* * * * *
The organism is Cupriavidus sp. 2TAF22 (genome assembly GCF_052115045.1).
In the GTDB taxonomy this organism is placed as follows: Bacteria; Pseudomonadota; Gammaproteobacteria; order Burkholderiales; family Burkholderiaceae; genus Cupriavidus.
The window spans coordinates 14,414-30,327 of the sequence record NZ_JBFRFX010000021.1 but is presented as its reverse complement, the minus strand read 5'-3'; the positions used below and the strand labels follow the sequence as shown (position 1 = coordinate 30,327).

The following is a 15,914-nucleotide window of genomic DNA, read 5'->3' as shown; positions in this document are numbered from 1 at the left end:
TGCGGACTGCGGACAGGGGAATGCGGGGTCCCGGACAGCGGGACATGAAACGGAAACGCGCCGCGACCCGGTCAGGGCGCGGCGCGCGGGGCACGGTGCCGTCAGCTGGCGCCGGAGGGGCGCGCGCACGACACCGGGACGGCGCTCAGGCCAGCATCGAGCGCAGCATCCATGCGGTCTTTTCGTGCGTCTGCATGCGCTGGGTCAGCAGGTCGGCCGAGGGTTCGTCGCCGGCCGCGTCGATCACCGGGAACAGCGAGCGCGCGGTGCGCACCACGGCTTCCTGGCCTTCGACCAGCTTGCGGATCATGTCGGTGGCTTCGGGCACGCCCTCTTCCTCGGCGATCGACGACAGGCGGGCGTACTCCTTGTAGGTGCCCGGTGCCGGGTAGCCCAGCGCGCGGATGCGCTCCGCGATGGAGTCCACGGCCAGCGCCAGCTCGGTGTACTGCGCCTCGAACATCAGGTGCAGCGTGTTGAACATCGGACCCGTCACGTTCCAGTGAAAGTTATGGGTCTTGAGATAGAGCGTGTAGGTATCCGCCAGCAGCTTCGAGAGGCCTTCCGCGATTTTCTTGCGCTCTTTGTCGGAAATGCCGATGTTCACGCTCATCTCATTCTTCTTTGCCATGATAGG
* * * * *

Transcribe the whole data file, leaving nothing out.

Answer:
The organism is Cupriavidus sp. 2TAF22 (genome assembly GCF_052115045.1).
In the GTDB taxonomy this organism is placed as follows: Bacteria; Pseudomonadota; Gammaproteobacteria; order Burkholderiales; family Burkholderiaceae; genus Cupriavidus.
The window spans coordinates 14,414-30,327 of the sequence record NZ_JBFRFX010000021.1 but is presented as its reverse complement, the minus strand read 5'-3'; the positions used below and the strand labels follow the sequence as shown (position 1 = coordinate 30,327).

The following is a 15,914-nucleotide window of genomic DNA, read 5'->3' as shown; positions in this document are numbered from 1 at the left end:
TGCGGACTGCGGACAGGGGAATGCGGGGTCCCGGACAGCGGGACATGAAACGGAAACGCGCCGCGACCCGGTCAGGGCGCGGCGCGCGGGGCACGGTGCCGTCAGCTGGCGCCGGAGGGGCGCGCGCACGACACCGGGACGGCGCTCAGGCCAGCATCGAGCGCAGCATCCATGCGGTCTTTTCGTGCGTCTGCATGCGCTGGGTCAGCAGGTCGGCCGAGGGTTCGTCGCCGGCCGCGTCGATCACCGGGAACAGCGAGCGCGCGGTGCGCACCACGGCTTCCTGGCCTTCGACCAGCTTGCGGATCATGTCGGTGGCTTCGGGCACGCCCTCTTCCTCGGCGATCGACGACAGGCGGGCGTACTCCTTGTAGGTGCCCGGTGCCGGGTAGCCCAGCGCGCGGATGCGCTCCGCGATGGAGTCCACGGCCAGCGCCAGCTCGGTGTACTGCGCCTCGAACATCAGGTGCAGCGTGTTGAACATCGGACCCGTCACGTTCCAGTGAAAGTTATGGGTCTTGAGATAGAGCGTGTAGGTATCCGCCAGCAGCTTCGAGAGGCCTTCCGCGATTTTCTTGCGCTCTTTGTCGGAAATGCCGATGTTCACGCTCATCTCATTCTTCTTTGCCATGATAGG